The Data Protection & Privacy 2022 guide features 28 jurisdictions. The guide provides the latest legal information on online marketing, workplace privacy, access to data for national security purposes, international data transfers, data localisation requirements, and emerging digital and technology issues.
Last Updated: March 10, 2022
The Time Has Come for a New Framework to Develop Agreed “Government Access” Principles Applicable to US-EU Data Flows, as Well as Standards for Evaluating whether Privacy Regulation Is Actually Working
Writing this introduction on data privacy in March 2022 requires solemn consideration of the impacts of Russia’s aggression in Ukraine. Just as the world was not the same after 9/11 and the 2003 Iraq War, global affairs today must be broadly recast in light of the present invasion in Europe.
This is no less true of the privacy and data protection field than it is of other fundamental components of freedom.
The tragedy and lawlessness of the Russian war on Ukraine has demonstrated that the empathetic and democratic ideals of the “West” are intensely shared by transatlantic allies in the USA, UK and Europe – and that such ideals must be arduously defended against the transgressions of countries that reject them.
For data privacy, the implications of this are clear: the time has come to acknowledge that the breach in trust experienced by the European Union following the Edward Snowden leaks in 2013 regarding US surveillance capabilities and practices has become overwrought, stale, largely misguided, and unjustifiably disruptive of US-EU data flows. In other words, the suspicion trained on transfers of personal data from the EU to the USA that could conceivably be subject to US government access for purposes of national security must be tamped down. The collective response of the USA and EU to the democratic catastrophe perpetrated on Ukraine reveals the powerful values the polities share regarding the rule of law, respect for human rights and fundamental freedoms. And, significantly, the powerful, essential mutual reliance on shared signals intelligence across the Atlantic. European national security and US national security are, once again, shown to be thoroughly and intrinsically intertwined.
In this regard, it should not go unremarked that Snowden sought and received refuge in Russia, and not in any member state of democratic Europe. This observation is substantively relevant. It shows how the USA and EU are fundamentally aligned on matters of national security, including electronic surveillance, and not fundamentally at odds. As such, the Schrems decisions, channelling Snowden, erected unrealistic, unnecessary and inappropriate barriers to transatlantic data flows.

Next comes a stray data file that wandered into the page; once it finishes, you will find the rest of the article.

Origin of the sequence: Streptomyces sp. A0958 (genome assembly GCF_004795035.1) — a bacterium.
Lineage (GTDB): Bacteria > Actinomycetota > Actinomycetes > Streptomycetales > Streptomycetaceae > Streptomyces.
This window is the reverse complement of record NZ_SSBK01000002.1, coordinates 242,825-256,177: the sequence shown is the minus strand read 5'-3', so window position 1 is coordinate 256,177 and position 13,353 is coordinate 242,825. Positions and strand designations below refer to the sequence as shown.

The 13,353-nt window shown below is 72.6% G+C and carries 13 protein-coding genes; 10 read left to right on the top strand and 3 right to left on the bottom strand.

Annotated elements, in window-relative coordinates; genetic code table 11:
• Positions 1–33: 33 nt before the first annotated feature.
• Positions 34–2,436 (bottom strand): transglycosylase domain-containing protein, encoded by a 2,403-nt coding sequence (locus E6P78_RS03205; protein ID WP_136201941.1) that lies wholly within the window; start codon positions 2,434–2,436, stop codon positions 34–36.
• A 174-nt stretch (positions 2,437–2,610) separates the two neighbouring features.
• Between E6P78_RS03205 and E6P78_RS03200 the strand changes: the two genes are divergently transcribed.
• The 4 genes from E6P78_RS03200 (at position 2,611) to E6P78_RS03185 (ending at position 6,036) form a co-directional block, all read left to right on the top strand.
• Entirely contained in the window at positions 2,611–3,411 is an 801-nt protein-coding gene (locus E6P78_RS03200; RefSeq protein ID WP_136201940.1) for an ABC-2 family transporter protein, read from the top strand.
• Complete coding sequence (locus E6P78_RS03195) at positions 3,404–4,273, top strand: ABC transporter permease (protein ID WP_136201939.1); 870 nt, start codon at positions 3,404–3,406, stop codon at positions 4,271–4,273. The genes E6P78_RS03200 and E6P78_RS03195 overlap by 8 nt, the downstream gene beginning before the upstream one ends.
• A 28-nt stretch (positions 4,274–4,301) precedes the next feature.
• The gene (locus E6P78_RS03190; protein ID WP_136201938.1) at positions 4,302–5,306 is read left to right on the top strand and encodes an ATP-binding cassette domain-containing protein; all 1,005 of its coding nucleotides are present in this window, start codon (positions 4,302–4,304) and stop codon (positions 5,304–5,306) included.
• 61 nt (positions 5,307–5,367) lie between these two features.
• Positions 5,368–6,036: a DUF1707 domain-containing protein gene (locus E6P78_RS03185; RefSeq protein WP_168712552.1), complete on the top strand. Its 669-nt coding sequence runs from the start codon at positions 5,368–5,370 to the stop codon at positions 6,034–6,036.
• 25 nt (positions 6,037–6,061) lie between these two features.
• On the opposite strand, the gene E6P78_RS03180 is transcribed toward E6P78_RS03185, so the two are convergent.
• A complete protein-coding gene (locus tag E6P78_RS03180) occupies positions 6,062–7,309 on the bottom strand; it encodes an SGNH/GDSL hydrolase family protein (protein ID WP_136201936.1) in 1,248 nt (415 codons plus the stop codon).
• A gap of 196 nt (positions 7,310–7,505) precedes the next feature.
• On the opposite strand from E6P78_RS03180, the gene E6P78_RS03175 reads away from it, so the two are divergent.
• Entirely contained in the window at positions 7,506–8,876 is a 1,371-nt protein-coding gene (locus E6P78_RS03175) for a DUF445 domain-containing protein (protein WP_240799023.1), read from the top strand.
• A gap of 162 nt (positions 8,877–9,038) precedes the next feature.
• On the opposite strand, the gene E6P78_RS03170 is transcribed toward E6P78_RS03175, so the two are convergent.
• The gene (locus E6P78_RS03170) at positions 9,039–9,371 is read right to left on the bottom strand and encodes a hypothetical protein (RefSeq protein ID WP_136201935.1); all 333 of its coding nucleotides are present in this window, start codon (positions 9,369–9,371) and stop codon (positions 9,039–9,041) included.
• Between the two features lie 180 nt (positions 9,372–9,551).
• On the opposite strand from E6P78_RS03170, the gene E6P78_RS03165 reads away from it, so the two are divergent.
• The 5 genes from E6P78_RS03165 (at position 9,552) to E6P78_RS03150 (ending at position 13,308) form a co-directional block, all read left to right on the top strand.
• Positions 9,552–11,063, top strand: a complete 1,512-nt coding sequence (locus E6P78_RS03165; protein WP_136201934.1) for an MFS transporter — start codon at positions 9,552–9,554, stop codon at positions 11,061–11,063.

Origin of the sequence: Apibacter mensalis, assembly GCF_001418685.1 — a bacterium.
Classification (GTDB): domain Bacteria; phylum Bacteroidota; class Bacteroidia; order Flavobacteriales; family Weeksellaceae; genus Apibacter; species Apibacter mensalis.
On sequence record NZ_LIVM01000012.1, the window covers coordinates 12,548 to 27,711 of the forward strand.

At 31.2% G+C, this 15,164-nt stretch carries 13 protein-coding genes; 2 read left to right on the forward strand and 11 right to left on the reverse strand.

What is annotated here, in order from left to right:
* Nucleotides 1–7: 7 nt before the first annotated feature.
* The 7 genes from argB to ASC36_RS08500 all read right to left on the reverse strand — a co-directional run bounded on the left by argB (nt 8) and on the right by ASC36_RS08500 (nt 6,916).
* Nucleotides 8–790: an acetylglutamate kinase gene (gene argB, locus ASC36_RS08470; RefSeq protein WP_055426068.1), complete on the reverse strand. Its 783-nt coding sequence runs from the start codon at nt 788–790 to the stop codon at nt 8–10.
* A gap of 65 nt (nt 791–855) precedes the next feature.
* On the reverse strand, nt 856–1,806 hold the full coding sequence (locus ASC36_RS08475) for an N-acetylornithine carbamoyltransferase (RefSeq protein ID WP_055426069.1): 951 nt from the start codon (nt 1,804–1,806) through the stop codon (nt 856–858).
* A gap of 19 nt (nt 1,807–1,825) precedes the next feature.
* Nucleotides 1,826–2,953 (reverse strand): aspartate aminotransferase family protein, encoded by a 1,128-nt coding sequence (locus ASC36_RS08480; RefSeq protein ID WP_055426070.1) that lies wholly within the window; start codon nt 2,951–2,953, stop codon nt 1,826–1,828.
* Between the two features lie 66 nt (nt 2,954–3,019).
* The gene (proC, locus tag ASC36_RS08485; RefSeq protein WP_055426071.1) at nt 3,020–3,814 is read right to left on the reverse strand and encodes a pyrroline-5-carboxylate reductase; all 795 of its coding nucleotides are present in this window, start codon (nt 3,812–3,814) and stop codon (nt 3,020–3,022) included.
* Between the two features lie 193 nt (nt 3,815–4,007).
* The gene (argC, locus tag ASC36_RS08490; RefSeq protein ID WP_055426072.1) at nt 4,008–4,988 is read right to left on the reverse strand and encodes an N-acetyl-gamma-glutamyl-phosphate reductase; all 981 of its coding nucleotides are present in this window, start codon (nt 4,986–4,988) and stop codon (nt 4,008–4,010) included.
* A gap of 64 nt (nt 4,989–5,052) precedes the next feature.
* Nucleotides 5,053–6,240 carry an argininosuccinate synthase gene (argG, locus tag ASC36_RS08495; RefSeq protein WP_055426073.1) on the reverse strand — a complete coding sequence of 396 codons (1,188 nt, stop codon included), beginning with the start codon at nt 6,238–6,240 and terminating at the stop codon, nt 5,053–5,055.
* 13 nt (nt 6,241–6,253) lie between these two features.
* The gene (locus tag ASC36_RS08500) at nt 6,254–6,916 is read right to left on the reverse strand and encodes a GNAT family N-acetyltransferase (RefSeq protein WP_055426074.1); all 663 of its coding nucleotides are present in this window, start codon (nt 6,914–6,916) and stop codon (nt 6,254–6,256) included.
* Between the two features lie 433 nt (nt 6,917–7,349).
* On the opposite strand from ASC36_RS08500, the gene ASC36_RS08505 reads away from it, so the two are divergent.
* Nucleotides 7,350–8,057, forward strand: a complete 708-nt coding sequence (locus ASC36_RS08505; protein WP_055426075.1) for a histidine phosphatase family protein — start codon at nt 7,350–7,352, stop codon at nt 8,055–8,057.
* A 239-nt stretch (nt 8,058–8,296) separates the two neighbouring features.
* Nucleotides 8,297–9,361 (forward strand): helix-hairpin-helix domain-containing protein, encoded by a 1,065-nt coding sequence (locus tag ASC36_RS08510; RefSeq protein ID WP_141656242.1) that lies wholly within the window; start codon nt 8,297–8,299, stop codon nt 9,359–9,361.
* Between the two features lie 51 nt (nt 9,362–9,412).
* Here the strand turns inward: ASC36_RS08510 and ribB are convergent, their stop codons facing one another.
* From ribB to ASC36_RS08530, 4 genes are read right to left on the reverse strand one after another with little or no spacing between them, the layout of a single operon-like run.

Indeed, given the consequences of the war in Ukraine, it would be absurdly incongruous for, let’s say, the Court of Justice of the European Union, to conclude that a company complying with US national security electronic surveillance law does not have a “compelling legitimate interes[t]” to do so under the General Data Protection Regulation, or that such data transfers do not constitute an “important reaso[n] of public interest” for EU member states in line with the GDPR. While the USA and EU have different approaches to regulating privacy, they intrinsically agree on the imperative to preclude unconstrained and unjustified surveillance of ordinary citizens of the world.
Accordingly, the USA and EU must now agree to a reciprocal and sustainable framework of high-level principles for respective government access to personal data for national security purposes. Not only is the USA not the enemy of privacy on this front, but in truth, EU member states could benefit from emulating American checks and balances, oversight and independent safeguards on intelligence agencies and electronic surveillance. Of course, the USA should be prepared to reciprocate the learning experience where Europe has developed effective safeguards.
Is Data Protection Legislation Actually Working as Intended?
Switching gears, even as a massive global assault on human rights is unfolding in Eastern Europe, the more quotidian dimensions of privacy and data protection, and regulation of commercial data practices, all still remain vitally important. However, in the spirit of focusing on first principles, the question should be asked whether regulatory juggernauts such as the GDPR and its American counterpart, the California Consumer Privacy Act, are in practice working well to protect fundamental privacy rights with proportionate (ie, justifiable) impacts on other fundamental interests of society.
The answer to this question may very well be “yes.” But has either or any jurisdiction posed this question to itself. “Privacy” is unquestionably a fundamental right in the democratic world, but do today’s heavily bureaucratic frameworks actually increase protection for personal privacy, human dignity and individual freedom? Is anybody really checking?
In sum, readers of this year’s Data Protection and Privacy guide should reflect on whether it is about time to declare a truce on the Snowden/Schrems battlefield, and on whether current laws that mandate uber-regulatory privacy protection truly deliver. Do they facilitate essentially legitimate data practices (within reason), do they establish a reasonable relationship between business interests and data subject rights, and do they identify and prohibit or effectively penalise abusive and unfair data practices (commensurate with their harm)? Privacy and data protection regulation that is excessively burdensome is hardly desirable.